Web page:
useradd -m -G users,audio,video -s /bin/bash kde-devel

you can do it without the -G option – like I did – If you want to create a user with default groups. And finally set a password for this user:

passwd kde-devel

Now you can continue your work on different ways, I did the following: my graphical session is running on tty6 and i started a new terminal session on tty1. To switch between terminal sessions use the <Ctrl>+<Alt>+<Fn>, n = 1,…,12 key combinations. This isn’t the best solution from the view of debugging because you can’t use clipboard between your terminal and graphical session and if something goes wrong and you need to copy+paste an output to the IRC channel/forums then this operation takes extra time.

So, Instead of switching to a new terminal session open your terminal emulator in your graphical session – Konsole – and log in with the kde-devel user and jump to the home directory:

su kde-devel
cd ~

Copy the scripts kde4-run-env, kde4-build-env into kde-devel‘s home directory. and add the following line to the~/.profile:

. ~/kde4-build-env

Now execute the script kde4-build-env with

. kde4-build-env

– actually re-logging with kde-devel have the same effect.

  • Download the sources

We’ll store everything what is related to KDE sources/build in the directory kde. Under kde create a subdirectory for the sources, and finally jump into the sources directory:

mkdir ~/kde/sources
cd ~/kde/sources

Now get the directory structure of KDE svn trunk:

svn checkout -N svn://anonsvn.kde.org/home/kde/trunk

with the -N option you are getting only the root directories without its contents. This will be useful later, after every checkout take a look to the current directory structure – just to see what are you doing.
So, you’ve checked out the trunk directory, go there

cd trunk

and check out the remaining directories.

svn up -N KDE
cd KDE

KDE is the last directory on the svn before the three module directories: kdebase kdelibs kdepimlibs – containing: base runtime elements, Personal Information Management modules and the basic libraries. Check out the sources for every module with:

svn up kdelibs kdepimlibs kdebase.
*This may take some time depending on your network connection speed.

  • Build the sources

We have all the sources just need to build them. The command cs is provided by the script kde4-build-env – if you’ve added the script properly to the .profile. First we need to build the kdelibs directory. Change the source patch to kdelibs with:

cs KDE/kdelibs

and start to build kdeblis:

cmakekde
*This may take some time depending on several factors, like systems load, CPU speed, etc.

Repeat this for the remaining modules:

cs KDE/kdepimlibs
cmakekde
cs KDE/kdebase
cmakekde

Remember, you can pause the building/compiling with <Ctrl>+<Z>:
[1]+ Stopped cmakekde
and resume with:
fg 1.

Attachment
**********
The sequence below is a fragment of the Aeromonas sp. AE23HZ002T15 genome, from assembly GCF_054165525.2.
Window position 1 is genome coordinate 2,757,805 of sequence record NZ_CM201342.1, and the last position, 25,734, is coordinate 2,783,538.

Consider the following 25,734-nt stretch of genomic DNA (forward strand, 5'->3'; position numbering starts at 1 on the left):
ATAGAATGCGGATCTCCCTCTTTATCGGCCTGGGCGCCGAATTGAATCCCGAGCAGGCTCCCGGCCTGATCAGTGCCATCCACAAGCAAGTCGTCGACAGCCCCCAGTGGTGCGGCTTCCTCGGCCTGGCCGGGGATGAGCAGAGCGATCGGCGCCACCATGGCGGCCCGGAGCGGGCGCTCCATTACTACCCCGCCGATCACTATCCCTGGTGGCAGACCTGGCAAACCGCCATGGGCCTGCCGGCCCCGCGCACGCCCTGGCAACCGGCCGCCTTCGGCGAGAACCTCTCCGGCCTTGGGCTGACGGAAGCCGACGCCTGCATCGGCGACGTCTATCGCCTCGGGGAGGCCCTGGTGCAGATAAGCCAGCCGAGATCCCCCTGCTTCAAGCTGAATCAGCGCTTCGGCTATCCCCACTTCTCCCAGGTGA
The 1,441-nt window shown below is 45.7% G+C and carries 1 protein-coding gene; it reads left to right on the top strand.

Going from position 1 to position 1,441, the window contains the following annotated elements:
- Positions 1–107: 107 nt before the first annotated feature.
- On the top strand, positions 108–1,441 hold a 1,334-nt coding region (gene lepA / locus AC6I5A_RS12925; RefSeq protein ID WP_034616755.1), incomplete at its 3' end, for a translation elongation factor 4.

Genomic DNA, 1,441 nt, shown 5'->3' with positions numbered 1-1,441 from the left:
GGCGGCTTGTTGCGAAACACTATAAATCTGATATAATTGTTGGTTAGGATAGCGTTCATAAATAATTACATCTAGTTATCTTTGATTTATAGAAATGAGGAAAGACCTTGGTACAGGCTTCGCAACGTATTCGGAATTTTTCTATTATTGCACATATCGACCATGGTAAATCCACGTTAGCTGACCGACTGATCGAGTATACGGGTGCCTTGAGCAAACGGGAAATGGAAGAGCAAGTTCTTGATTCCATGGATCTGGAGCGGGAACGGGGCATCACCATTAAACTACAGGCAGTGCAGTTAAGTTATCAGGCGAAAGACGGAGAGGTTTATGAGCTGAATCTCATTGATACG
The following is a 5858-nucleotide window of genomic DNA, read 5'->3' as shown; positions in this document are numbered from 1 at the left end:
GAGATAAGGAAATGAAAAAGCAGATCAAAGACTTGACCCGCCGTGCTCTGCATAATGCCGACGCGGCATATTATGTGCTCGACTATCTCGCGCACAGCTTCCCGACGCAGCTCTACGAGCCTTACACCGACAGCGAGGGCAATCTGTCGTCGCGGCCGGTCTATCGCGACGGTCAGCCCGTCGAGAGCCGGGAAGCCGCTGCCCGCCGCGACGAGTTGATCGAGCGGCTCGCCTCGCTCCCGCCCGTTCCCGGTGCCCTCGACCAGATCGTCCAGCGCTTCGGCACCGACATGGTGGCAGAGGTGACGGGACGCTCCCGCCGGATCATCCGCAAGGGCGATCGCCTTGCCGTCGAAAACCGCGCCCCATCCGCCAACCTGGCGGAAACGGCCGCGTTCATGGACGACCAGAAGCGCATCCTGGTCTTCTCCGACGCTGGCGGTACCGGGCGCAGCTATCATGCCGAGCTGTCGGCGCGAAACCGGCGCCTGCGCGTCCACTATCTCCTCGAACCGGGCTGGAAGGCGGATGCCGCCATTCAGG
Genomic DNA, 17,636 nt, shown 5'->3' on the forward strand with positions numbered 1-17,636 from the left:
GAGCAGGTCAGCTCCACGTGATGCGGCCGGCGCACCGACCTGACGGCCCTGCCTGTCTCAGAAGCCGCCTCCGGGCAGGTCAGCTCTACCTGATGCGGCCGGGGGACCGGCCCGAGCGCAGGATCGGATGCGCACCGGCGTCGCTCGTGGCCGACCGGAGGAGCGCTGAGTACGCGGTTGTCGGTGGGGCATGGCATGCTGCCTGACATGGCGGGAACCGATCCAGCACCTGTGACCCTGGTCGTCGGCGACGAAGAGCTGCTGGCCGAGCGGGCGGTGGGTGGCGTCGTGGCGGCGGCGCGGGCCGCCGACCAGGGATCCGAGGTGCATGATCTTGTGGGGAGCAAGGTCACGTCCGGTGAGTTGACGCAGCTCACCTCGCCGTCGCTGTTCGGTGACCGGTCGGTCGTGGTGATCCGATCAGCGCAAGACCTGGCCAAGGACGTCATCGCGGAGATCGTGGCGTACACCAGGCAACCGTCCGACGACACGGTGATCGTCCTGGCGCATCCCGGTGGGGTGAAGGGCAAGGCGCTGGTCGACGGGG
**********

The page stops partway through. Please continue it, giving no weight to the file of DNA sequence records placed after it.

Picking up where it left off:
• Run KDE 4

You can start from the terminal or with KDM. I started from a terminal session the KDM way is seems to be more complicated to implement.
Create a script runKDE:


#!/bin/bash
echo Setting up the KDE runtime environment.
. kde4-run-env
echo Starting the DBus session.
eval `dbus-launch --auto-syntax`
echo Starting the X server.
export DISPLAY=:1
X -novtswitch $DISPLAY &
echo Starting KDE 4 on tty8
sleep 2
startkde

and copy into /home/kde-devel/. Log out with kde-devel in your Konsole session. Switching between terminal sessions explained under “Set up the environment”. Now switch to tty1 and login as kde-devel and run the script runKDE:


./runKDE

if the script doesn’t switch automatically to tty8 – where your KDE is starting – then switch manually. The first start takes more time because KDE is build the configuration from scratch.

  • SVN Changes

For updating the sources just do:

cs KDE
svn up kdelibs kdepimlibs kdebase

and repeat the steps under “Build the sources”.

It’s possbile that while trying to “svn up” your sources svn returns with an error like:
No such revision X. This happens because the synchronization between the mirrors providing the sources for the anonymous svn. Wait a few minutes and try again.

All comments and corrections are appreciated.

Happy hacking!

KDE 4 trunk

Plasmoids

KDE 4 turnk

Desktop

Internet Connection Sharing on Ubuntu & Windows with Ad-hoc

Hi!

First I was very excited when my brother asked for my help to choose him a laptop. My other task was to share our internet connection between a Desktop PC and two laptops without using switch or router. Of course the story became more interesting due to the different operating systems. I’ll try to show how to set up your home network in such situations.

Important to make sure that you have installed drivers for networking interfaces!

About the connection: cable-net,  the modem is connected to the Desktop-PC with USB.

Configuring the wired interfaces:

Desktop-PC has two networking interfaces, the first (in the following text: eth0) has automatic network  address through the modem (DHCP). We need to allow to the other computers in our network (in this case just one laptop) to connect to the internet through this connection [1].